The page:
October 7, 2022 0

The 1st and 2nd Sustainable Development Goals (SDG) are to end poverty and hunger by 2030. However, those goals now seem “out of reach,” according to a new World Bank Report that has revealed that the developments to fighting poverty has ground to a halt based on the slow global economic growth.

The slow global economic growth is majorly attributed to COVID-19 which dealt the biggest setback to ending global poverty in recent times and probably in the decades to come. Other contributions to this setback are the global economic shocks that have resulted due to rising food and energy prices as consequences of the climate shocks and conflict between Russia and Ukraine who are among the world’s biggest food producers.

This 2022 report is the first to be released by World Bank since it unveiled the new international poverty index from $1.90 to $2.15. With this, it is estimated that about 600 million individuals will be living below the poverty line and will face extreme poverty by 2030. This is a grim statistic since it is more than twice the number set out in the Sustainable Development Goals.

The projected rise in extreme poverty could lead to unprecedented global hunger, instability, less climate-resilient initiatives, and definitely low food production that will spur less and unsustainable economic growth.

The progress to reduce global poverty levels have staggered since 2014 resulting to even greater challenges in reaching out to populations in low-income economies. The 2022 World Bank Report further analyzes how fiscal policy was used in the first year of the COVID-19 pandemic to support the most vulnerable populations. It also elaborates how taxes, transfers, and subsidies impacted poverty and inequality levels in 94 countries before the pandemic in 2020, revealing and comparing insights of the effects of fiscal policy in normal conditions and during crises.


October 7, 2022 0

Video Credit: Morehead Planetarium & Science Center

The Competing Needs

In recent times, agricultural productivity has significantly declined due to a number of factors such as environmental degradation, negative effects of climate change and global warming, reduced size of arable land due to the growing population, competing demands for natural resources, soil degradation as a result of harmful human activities, among other factors. Soil is a critical mass that supports all life on earth and without it life on earth will not be feasible.

The Magic of Soil Microorganisms

Soil microbiome play a significant role in creating soil ecological balance and improving plant nutrition and the plants are part of a vibrant ecosystem that comprises numerous and different microbes that thrive in the soil. These microorganisms, including fungi and nitrogen-fixing symbiotic bacteria have been critical in contributing to crop health and yield by improving mineral nutrition to the crops. With the modern day advancements in research and innovations, it has now been discovered that these organisms also have other uses and can play a significant role in replacing synthetic agricultural inputs.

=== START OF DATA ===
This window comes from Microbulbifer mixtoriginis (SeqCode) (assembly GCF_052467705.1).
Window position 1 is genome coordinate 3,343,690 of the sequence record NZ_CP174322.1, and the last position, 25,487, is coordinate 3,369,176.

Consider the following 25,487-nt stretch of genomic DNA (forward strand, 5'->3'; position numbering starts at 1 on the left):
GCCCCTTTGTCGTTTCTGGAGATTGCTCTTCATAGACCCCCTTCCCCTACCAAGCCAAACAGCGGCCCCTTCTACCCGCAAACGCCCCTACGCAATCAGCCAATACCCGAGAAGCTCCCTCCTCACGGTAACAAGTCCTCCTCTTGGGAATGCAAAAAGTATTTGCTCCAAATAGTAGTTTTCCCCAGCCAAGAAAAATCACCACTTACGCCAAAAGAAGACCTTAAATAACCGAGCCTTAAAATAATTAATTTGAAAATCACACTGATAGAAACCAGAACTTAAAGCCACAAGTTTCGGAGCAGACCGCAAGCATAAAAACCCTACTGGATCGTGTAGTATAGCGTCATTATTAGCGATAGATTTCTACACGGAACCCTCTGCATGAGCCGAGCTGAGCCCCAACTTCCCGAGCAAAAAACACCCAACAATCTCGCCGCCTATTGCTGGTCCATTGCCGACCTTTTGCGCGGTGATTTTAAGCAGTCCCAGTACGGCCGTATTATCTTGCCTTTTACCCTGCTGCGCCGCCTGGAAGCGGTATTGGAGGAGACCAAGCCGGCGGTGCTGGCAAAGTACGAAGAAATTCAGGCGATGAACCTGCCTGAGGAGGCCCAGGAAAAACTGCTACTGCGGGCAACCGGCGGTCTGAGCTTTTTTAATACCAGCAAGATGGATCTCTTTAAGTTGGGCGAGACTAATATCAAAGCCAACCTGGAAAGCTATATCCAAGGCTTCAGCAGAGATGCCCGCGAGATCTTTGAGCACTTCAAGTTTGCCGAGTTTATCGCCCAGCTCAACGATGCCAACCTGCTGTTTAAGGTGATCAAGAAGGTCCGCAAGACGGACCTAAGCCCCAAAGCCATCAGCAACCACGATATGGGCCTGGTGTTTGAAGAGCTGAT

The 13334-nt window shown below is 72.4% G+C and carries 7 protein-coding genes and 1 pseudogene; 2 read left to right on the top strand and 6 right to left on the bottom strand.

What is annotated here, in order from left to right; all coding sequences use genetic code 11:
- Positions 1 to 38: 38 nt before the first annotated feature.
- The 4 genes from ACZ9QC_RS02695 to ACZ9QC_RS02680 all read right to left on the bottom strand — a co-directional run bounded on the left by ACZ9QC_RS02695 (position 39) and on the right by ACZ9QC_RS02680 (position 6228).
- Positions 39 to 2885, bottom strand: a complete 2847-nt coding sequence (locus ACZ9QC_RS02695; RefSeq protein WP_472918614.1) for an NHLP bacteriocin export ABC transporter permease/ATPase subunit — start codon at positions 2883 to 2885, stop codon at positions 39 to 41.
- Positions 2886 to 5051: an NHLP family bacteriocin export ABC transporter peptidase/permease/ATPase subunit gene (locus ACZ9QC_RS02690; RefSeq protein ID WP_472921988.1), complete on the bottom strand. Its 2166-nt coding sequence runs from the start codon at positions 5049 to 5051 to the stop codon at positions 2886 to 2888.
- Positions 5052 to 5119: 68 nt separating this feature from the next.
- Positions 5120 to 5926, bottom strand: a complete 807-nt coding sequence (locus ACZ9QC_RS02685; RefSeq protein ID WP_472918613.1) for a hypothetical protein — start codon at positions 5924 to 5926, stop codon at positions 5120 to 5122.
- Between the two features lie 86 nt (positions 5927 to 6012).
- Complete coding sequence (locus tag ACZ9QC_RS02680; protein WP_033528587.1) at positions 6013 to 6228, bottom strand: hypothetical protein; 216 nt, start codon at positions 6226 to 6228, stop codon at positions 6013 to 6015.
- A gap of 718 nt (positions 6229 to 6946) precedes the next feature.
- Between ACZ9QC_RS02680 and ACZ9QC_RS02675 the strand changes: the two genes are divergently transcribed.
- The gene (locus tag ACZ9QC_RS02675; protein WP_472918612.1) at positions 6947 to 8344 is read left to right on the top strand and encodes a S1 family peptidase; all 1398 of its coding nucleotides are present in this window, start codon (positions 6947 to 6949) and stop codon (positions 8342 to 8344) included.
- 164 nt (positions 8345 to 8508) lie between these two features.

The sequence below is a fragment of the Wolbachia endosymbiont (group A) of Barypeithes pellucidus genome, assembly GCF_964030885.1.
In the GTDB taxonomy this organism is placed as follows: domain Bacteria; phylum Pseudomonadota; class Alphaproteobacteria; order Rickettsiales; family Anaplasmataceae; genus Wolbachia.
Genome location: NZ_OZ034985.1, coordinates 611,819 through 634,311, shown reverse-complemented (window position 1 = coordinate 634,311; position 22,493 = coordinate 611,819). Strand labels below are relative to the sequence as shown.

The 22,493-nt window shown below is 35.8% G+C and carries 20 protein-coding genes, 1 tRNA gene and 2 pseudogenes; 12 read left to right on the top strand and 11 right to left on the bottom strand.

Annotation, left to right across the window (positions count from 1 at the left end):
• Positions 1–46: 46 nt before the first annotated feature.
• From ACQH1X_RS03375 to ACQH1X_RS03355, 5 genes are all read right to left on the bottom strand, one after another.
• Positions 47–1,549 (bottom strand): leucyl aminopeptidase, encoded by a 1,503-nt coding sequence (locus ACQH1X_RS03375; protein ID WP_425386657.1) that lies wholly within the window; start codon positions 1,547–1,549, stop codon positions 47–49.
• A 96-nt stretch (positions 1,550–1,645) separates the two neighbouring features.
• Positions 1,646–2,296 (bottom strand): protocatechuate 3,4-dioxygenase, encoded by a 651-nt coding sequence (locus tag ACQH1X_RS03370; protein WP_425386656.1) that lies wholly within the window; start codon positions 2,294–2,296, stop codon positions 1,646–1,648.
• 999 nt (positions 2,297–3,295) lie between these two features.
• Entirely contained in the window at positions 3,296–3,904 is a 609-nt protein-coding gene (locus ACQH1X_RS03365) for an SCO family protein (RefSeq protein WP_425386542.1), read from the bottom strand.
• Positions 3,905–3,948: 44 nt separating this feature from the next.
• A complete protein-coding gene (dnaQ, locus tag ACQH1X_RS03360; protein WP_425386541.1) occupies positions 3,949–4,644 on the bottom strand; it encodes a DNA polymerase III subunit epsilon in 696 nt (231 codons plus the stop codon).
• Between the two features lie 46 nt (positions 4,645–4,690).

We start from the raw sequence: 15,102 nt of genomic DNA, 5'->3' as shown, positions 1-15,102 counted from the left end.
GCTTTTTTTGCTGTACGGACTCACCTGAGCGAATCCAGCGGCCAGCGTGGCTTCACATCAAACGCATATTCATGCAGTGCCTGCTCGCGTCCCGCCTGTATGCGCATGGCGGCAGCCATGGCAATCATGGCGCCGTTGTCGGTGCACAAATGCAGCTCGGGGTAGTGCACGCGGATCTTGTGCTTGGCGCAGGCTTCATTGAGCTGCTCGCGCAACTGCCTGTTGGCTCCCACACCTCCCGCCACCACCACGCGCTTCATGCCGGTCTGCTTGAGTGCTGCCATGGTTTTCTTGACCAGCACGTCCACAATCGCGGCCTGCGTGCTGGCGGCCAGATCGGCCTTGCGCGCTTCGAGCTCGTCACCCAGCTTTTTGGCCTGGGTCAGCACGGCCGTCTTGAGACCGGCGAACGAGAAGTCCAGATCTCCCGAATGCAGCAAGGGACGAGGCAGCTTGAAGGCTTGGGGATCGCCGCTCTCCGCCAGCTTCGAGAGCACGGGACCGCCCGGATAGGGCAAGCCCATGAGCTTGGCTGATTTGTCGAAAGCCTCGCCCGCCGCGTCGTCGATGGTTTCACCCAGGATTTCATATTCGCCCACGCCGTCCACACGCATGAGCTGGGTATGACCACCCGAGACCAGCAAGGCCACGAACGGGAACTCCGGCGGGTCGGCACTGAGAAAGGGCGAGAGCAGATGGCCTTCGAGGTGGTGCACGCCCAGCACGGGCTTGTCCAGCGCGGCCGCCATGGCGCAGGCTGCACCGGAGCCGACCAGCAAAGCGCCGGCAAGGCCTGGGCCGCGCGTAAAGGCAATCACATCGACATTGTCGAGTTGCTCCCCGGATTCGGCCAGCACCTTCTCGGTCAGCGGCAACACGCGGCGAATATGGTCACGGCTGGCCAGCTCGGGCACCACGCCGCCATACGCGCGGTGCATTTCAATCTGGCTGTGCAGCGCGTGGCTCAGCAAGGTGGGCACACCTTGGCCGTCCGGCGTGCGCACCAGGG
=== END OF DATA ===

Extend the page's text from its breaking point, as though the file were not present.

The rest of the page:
With utmost considering of the challenges that the agricultural sector is facing, advancing research into soil microbiomes could be one of the fundamental solutions that would create a significant impact in increasing agricultural productivity and sustainability in order to feed the growing world population that is expected to reach nearly 10 billion by 2050. Coupled with the global climate crisis, the increasing population has spurred the demand for biofuels which must be produces in adequate quantities without reducing food production.

As it is now, the amount of arable land has reduced due to the soaring population and demand for natural resources. To compound the challenges, the available arable soils have been polluted with harmful chemicals, exhausted with over-cultivation and degraded through erosion. Continued use of fertilizers have also not had shown a great change in improving soil health since a considerable amount of these fertilizer nutrients have been shown to be poorly absorbed by crops. Therefore, advancing research for better understanding of soil microbes remains as part of the core initiatives to effectively improve soil health and efficiently increasing agricultural production minimal disturbance and harm to the ecosystem.

Race Against Time

Time is critical and the race to achieving a sustainable farming is highly dependent on how soon the foundation for deeper soil research will be laid to determine how soil microbiome affect the absorption and uptake of plant nutrients.

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